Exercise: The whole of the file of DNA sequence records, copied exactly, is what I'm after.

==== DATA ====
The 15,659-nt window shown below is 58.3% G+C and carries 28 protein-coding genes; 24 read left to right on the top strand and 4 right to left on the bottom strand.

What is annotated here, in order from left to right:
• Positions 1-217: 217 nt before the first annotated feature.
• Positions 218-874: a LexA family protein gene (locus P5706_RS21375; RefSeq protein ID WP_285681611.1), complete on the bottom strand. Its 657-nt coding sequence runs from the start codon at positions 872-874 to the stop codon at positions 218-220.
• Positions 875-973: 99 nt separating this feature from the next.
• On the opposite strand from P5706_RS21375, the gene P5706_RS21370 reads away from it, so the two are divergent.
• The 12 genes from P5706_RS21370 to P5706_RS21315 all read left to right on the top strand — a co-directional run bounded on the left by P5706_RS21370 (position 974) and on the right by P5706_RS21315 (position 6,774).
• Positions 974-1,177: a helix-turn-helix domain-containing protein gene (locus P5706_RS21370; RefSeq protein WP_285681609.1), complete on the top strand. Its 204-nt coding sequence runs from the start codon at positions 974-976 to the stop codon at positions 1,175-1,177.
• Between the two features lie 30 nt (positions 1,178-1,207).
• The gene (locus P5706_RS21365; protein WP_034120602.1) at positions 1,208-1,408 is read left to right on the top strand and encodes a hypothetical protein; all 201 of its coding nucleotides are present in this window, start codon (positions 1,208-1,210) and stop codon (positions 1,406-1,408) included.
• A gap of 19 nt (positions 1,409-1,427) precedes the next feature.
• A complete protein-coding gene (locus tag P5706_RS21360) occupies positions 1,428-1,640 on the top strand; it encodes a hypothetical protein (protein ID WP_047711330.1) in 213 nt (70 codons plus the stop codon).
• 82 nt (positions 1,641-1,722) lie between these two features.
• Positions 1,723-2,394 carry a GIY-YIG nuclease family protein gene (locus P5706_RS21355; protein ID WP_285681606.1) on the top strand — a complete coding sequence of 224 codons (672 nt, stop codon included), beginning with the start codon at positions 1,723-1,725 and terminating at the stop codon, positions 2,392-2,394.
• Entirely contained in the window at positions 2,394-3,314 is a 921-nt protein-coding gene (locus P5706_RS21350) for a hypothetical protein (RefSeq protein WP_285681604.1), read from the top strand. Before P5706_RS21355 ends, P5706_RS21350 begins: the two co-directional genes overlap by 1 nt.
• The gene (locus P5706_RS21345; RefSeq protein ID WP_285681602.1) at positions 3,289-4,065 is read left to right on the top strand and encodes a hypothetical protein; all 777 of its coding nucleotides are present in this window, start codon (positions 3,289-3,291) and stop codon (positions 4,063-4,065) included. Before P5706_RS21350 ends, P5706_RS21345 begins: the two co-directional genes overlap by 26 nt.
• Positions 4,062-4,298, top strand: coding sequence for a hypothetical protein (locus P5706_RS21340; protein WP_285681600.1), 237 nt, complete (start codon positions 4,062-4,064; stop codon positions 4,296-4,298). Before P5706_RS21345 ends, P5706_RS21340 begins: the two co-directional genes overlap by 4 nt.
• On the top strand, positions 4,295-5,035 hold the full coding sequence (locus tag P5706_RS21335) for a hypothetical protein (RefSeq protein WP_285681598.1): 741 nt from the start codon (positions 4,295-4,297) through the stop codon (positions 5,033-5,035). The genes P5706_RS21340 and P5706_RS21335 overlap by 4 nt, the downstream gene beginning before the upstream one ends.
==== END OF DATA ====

The 15,659-nt window shown below is 58.3% G+C and carries 28 protein-coding genes; 24 read left to right on the top strand and 4 right to left on the bottom strand.

What is annotated here, in order from left to right:
• Positions 1-217: 217 nt before the first annotated feature.
• Positions 218-874: a LexA family protein gene (locus P5706_RS21375; RefSeq protein ID WP_285681611.1), complete on the bottom strand. Its 657-nt coding sequence runs from the start codon at positions 872-874 to the stop codon at positions 218-220.
• Positions 875-973: 99 nt separating this feature from the next.
• On the opposite strand from P5706_RS21375, the gene P5706_RS21370 reads away from it, so the two are divergent.
• The 12 genes from P5706_RS21370 to P5706_RS21315 all read left to right on the top strand — a co-directional run bounded on the left by P5706_RS21370 (position 974) and on the right by P5706_RS21315 (position 6,774).
• Positions 974-1,177: a helix-turn-helix domain-containing protein gene (locus P5706_RS21370; RefSeq protein WP_285681609.1), complete on the top strand. Its 204-nt coding sequence runs from the start codon at positions 974-976 to the stop codon at positions 1,175-1,177.
• Between the two features lie 30 nt (positions 1,178-1,207).
• The gene (locus P5706_RS21365; protein WP_034120602.1) at positions 1,208-1,408 is read left to right on the top strand and encodes a hypothetical protein; all 201 of its coding nucleotides are present in this window, start codon (positions 1,208-1,210) and stop codon (positions 1,406-1,408) included.
• A gap of 19 nt (positions 1,409-1,427) precedes the next feature.
• A complete protein-coding gene (locus tag P5706_RS21360) occupies positions 1,428-1,640 on the top strand; it encodes a hypothetical protein (protein ID WP_047711330.1) in 213 nt (70 codons plus the stop codon).
• 82 nt (positions 1,641-1,722) lie between these two features.
• Positions 1,723-2,394 carry a GIY-YIG nuclease family protein gene (locus P5706_RS21355; protein ID WP_285681606.1) on the top strand — a complete coding sequence of 224 codons (672 nt, stop codon included), beginning with the start codon at positions 1,723-1,725 and terminating at the stop codon, positions 2,392-2,394.
• Entirely contained in the window at positions 2,394-3,314 is a 921-nt protein-coding gene (locus P5706_RS21350) for a hypothetical protein (RefSeq protein WP_285681604.1), read from the top strand. Before P5706_RS21355 ends, P5706_RS21350 begins: the two co-directional genes overlap by 1 nt.
• The gene (locus P5706_RS21345; RefSeq protein ID WP_285681602.1) at positions 3,289-4,065 is read left to right on the top strand and encodes a hypothetical protein; all 777 of its coding nucleotides are present in this window, start codon (positions 3,289-3,291) and stop codon (positions 4,063-4,065) included. Before P5706_RS21350 ends, P5706_RS21345 begins: the two co-directional genes overlap by 26 nt.
• Positions 4,062-4,298, top strand: coding sequence for a hypothetical protein (locus P5706_RS21340; protein WP_285681600.1), 237 nt, complete (start codon positions 4,062-4,064; stop codon positions 4,296-4,298). Before P5706_RS21345 ends, P5706_RS21340 begins: the two co-directional genes overlap by 4 nt.
• On the top strand, positions 4,295-5,035 hold the full coding sequence (locus tag P5706_RS21335) for a hypothetical protein (RefSeq protein WP_285681598.1): 741 nt from the start codon (positions 4,295-4,297) through the stop codon (positions 5,033-5,035). The genes P5706_RS21340 and P5706_RS21335 overlap by 4 nt, the downstream gene beginning before the upstream one ends.